San Francisco’s two-year-old Public Art Trust to produce its first work 

click to enlarge Public Art Trust
  • Nathaniel Y. Downes/special to the s.f. examiner
  • The west side of the Bill Graham Auditorium is the first project the Public Art Trust — a relatively new city entity — will seek artists to pitch ideas. The $1.5 million for the project comes Emerald Fund, the developer of the 101 Polk building.

Public art may play a much larger role in San Francisco as a 2-year-old program is about to bear its first fruit with a more than $1 million project planned for a building facade in the heart of Civic Center.

While The City has historically required downtown developers to contribute to artistic projects, the works were often placed in lobbies or other less accessible areas and the Arts Commission was not involved in artist selection, recommendations or inventory.

But that changed in 2012 with new legislation that broadened the areas in which developers had to pay an art fee — 1 percent of construction costs — and established a Public Art Trust under the purview of the Arts Commission, which developers could contribute to in order to satisfy the requirement.

The first Public Art Trust project is underway with a search for artists to compete for the work to be placed on the west facade of the Bill Graham Civic Auditorium, a public building on the south end of a Civic Center park managed by Another Planet Entertainment for concerts and private events.

It is expected to be funded by $1.5 million from developer Emerald Fund as a result of two ongoing construction projects at 101 Polk St. and 150 Van Ness Ave., in the Civic Center area near mid-Market Street, according to Marc Babsin, a principal with the Emerald Fund. Babsin said that for $1.5 million, an artist “will come up with something that looks pretty cool” and help transform the area into a destination spot.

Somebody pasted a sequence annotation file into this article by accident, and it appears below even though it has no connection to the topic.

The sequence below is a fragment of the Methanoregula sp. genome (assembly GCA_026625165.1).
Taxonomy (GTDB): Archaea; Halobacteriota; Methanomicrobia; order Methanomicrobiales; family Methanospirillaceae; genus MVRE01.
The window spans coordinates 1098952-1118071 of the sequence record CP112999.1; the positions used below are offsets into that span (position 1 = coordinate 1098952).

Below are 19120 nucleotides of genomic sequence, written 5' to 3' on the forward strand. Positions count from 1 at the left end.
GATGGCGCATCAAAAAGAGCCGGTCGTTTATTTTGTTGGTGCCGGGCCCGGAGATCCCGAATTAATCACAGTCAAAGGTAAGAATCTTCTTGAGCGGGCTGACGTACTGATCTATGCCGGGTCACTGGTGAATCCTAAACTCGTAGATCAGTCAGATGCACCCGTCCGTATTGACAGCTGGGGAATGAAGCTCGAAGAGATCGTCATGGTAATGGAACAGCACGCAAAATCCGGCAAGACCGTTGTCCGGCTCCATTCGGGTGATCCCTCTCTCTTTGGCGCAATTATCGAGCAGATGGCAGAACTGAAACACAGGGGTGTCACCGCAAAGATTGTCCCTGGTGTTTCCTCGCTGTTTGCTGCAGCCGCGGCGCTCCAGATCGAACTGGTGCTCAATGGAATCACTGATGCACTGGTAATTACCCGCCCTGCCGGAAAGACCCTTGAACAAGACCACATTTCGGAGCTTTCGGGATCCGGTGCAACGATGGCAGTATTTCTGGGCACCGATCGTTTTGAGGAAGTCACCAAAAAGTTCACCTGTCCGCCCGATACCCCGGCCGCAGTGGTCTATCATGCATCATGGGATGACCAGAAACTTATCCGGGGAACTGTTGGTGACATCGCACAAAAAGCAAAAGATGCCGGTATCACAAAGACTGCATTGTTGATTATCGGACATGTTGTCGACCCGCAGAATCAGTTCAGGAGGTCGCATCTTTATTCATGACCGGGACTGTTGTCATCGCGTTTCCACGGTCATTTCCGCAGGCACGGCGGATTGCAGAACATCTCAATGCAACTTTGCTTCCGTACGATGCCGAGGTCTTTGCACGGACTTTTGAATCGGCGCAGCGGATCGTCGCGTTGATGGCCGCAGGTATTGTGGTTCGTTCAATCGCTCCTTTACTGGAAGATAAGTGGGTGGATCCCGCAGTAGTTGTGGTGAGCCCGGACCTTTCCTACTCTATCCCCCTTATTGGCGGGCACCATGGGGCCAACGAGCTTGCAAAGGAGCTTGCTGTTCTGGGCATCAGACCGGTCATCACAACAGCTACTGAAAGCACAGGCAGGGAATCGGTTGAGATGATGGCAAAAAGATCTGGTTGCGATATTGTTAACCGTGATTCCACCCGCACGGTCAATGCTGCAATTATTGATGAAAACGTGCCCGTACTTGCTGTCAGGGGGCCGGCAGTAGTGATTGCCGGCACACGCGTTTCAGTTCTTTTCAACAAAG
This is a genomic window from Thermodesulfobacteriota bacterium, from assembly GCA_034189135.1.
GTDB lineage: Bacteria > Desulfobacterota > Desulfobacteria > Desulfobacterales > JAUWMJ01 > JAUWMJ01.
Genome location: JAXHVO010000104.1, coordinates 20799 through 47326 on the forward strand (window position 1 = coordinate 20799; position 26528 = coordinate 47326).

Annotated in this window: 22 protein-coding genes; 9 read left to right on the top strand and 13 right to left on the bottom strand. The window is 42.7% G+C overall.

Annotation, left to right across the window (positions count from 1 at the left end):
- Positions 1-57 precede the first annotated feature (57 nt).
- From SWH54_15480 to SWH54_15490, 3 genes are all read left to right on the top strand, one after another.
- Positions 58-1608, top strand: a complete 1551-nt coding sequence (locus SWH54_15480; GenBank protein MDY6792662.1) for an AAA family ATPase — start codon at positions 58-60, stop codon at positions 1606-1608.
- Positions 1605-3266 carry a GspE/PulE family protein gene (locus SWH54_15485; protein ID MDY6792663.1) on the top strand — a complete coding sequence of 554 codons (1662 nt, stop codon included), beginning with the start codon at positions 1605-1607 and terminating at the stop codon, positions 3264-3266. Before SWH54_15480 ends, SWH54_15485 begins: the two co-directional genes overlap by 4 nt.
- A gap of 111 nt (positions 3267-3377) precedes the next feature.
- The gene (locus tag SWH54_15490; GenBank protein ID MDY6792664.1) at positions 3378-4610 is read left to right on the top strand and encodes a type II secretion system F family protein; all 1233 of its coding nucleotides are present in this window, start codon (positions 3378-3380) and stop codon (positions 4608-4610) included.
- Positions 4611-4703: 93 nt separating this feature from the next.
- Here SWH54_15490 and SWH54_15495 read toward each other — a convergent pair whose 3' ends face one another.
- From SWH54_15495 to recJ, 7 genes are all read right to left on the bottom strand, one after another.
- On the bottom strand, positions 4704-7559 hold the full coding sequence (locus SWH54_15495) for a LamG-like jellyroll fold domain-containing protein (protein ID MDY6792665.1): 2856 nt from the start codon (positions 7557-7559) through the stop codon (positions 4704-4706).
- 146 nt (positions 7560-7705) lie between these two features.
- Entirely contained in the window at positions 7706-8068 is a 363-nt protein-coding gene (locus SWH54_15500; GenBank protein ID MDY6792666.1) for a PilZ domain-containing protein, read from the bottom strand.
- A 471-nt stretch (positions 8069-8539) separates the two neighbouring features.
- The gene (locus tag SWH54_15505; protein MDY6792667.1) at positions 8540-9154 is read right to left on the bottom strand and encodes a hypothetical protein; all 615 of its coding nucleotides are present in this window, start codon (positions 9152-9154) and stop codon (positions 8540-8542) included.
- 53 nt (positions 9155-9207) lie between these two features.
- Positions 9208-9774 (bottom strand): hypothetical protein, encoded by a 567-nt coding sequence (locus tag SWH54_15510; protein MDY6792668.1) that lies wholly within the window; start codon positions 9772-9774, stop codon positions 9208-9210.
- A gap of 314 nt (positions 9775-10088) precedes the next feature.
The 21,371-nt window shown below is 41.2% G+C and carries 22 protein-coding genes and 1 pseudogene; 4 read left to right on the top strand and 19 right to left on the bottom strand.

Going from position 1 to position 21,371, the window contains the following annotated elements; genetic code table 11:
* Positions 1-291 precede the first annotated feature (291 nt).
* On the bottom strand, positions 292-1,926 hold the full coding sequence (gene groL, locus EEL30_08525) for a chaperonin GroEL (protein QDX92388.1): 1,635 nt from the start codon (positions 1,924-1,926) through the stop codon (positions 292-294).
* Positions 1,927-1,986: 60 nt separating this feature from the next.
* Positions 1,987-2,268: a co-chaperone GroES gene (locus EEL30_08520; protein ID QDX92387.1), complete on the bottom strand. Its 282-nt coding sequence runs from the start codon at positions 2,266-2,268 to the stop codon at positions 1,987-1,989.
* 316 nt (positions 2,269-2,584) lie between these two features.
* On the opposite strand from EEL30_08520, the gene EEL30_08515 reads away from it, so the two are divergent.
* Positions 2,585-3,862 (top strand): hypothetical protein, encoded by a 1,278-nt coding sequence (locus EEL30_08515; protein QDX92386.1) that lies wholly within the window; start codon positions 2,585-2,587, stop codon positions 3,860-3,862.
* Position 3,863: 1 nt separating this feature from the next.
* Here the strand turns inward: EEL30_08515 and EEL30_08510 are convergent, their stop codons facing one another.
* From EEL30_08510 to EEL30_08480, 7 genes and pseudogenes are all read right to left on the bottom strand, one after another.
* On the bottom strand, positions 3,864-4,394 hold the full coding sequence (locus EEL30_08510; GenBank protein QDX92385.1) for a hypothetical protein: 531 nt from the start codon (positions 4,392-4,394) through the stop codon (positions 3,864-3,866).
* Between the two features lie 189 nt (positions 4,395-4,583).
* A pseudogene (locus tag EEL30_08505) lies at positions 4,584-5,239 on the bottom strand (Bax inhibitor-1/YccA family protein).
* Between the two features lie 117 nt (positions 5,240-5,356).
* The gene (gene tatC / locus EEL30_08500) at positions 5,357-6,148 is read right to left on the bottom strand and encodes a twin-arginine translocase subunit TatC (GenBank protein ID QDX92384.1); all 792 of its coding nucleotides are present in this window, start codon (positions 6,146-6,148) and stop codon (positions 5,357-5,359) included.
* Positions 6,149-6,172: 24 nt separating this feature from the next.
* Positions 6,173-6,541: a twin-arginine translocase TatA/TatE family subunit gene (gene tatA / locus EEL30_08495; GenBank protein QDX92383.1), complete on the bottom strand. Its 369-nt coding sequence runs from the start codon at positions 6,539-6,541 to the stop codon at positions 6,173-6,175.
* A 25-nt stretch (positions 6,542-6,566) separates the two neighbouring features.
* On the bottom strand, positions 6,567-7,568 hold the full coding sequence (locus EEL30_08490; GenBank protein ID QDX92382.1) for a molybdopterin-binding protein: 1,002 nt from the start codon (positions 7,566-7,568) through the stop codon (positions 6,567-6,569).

click to enlarge 101 Polk St
  • Nathaniel Y. Downes/special to the s.f. examiner
  • A development at 101 Polk St. will help fund a public-art project at the nearby Bill Graham Civic Auditorium.

That stretch of Civic Center has long been dominated by two surface parking lots and overshadowed by the auditorium, but is being transformed with new high-rise development in the area.

The Arts Commission approved the project site last month.

“What’s exciting about this is it’s an opportunity for new dollars to come into public art in away that we have not seen before,” Arts Commission Director of Cultural Affairs Tom DeCaigny.

Within the last five years, the commission provided an average of $2.8 million a year to artists for public-art projects.

Developers can still spend the required art funding onsite, often meaning the work is less visible to the general public, but members of the commission praised the new fund’s ability to promote more art in the open.

“Instead of enhancing their own property and providing an art experience to a limited audience, they have opted to create a cultural amenity that will be seen by thousands of people each day,” Arts Commission spokeswoman Kate Patterson said of developer Emerald Fund.